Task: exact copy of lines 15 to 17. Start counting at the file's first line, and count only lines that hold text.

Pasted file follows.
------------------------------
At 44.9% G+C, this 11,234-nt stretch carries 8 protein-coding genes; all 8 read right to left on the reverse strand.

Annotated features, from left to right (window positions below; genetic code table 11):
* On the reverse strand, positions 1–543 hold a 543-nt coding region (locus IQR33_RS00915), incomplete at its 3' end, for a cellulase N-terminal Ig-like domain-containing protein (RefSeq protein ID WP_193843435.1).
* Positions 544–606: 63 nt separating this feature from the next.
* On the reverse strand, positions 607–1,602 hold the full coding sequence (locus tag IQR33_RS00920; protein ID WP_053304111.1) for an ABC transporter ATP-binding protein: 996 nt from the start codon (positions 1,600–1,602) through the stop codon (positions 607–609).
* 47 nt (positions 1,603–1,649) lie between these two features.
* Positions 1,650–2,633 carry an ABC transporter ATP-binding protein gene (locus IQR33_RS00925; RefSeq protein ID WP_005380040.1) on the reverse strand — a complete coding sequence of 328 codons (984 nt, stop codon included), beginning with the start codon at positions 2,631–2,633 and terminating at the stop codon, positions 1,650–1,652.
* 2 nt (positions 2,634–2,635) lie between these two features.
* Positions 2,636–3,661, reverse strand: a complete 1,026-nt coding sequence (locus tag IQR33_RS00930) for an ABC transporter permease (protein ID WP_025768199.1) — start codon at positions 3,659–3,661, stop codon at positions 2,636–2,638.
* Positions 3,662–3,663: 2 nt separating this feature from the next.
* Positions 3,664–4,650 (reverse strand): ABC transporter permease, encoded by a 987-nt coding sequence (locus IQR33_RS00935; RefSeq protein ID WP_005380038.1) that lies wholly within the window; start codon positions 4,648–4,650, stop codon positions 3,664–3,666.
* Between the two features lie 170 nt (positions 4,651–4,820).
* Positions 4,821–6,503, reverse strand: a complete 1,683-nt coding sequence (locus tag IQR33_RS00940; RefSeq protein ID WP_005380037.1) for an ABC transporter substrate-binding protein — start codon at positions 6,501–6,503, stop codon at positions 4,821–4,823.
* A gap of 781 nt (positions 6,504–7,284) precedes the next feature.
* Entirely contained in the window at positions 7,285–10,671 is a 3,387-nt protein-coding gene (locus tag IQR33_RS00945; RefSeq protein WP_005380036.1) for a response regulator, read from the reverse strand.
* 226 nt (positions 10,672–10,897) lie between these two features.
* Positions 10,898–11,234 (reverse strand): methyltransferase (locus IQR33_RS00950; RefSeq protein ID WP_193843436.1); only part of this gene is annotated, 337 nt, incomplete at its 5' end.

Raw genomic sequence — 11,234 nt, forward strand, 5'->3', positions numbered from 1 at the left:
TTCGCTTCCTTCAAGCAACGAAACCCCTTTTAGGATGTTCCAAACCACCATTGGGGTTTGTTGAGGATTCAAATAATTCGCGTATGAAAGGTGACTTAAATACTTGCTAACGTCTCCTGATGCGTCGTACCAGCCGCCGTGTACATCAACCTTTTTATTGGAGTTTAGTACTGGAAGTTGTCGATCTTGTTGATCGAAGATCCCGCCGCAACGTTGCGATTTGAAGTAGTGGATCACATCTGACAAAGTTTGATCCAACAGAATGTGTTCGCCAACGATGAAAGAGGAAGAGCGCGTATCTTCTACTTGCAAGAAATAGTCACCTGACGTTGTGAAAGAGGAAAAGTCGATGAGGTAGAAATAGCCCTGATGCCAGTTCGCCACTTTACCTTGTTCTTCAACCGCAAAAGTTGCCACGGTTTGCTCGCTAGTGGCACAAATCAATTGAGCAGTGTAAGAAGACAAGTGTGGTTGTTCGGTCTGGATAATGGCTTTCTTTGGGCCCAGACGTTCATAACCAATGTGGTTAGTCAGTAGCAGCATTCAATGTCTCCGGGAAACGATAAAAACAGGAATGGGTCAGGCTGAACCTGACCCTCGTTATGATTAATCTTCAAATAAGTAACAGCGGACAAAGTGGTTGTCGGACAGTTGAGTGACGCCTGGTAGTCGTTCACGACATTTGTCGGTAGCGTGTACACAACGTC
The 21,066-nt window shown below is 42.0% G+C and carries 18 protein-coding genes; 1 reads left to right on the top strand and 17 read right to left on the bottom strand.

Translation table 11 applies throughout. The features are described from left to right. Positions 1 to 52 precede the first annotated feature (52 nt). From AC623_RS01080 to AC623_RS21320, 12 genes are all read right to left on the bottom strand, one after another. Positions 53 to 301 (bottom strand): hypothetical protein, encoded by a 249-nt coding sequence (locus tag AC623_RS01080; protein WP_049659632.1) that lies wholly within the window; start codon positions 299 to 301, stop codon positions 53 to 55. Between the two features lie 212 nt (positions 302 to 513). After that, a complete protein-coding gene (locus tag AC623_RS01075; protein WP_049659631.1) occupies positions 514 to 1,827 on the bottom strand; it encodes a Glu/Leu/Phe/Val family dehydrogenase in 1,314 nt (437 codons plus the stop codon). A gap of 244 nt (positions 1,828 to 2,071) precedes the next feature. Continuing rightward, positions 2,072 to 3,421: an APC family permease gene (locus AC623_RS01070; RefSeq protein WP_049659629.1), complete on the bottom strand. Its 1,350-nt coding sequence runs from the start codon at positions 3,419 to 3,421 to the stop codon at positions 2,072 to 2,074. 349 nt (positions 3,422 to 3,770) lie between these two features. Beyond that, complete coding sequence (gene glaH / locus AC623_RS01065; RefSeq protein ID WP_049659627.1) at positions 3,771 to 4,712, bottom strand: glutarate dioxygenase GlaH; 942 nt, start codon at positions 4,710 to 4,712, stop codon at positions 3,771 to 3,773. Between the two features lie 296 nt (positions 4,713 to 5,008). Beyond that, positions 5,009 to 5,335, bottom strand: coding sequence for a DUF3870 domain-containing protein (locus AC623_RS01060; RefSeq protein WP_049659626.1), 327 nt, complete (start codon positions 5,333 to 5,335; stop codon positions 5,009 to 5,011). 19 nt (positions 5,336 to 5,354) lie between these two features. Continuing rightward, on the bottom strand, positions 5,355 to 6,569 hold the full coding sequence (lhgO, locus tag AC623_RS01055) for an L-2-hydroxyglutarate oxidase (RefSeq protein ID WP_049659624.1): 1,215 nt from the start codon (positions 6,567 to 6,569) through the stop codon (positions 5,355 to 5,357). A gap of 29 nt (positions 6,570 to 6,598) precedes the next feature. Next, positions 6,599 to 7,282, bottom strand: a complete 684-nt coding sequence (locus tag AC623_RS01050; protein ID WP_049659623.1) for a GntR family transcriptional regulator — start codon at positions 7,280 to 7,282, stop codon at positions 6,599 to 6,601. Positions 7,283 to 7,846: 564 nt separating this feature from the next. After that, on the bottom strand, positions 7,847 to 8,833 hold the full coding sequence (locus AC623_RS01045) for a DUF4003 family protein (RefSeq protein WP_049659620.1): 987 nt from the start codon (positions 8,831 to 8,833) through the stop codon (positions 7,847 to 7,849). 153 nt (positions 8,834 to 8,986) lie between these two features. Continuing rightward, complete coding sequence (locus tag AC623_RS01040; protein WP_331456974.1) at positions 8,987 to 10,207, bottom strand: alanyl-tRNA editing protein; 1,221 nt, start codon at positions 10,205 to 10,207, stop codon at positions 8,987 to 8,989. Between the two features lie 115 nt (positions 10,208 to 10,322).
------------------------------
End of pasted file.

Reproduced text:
* Entirely contained in the window at positions 7,285–10,671 is a 3,387-nt protein-coding gene (locus tag IQR33_RS00945; RefSeq protein WP_005380036.1) for a response regulator, read from the reverse strand.
* 226 nt (positions 10,672–10,897) lie between these two features.
* Positions 10,898–11,234 (reverse strand): methyltransferase (locus IQR33_RS00950; RefSeq protein ID WP_193843436.1); only part of this gene is annotated, 337 nt, incomplete at its 5' end.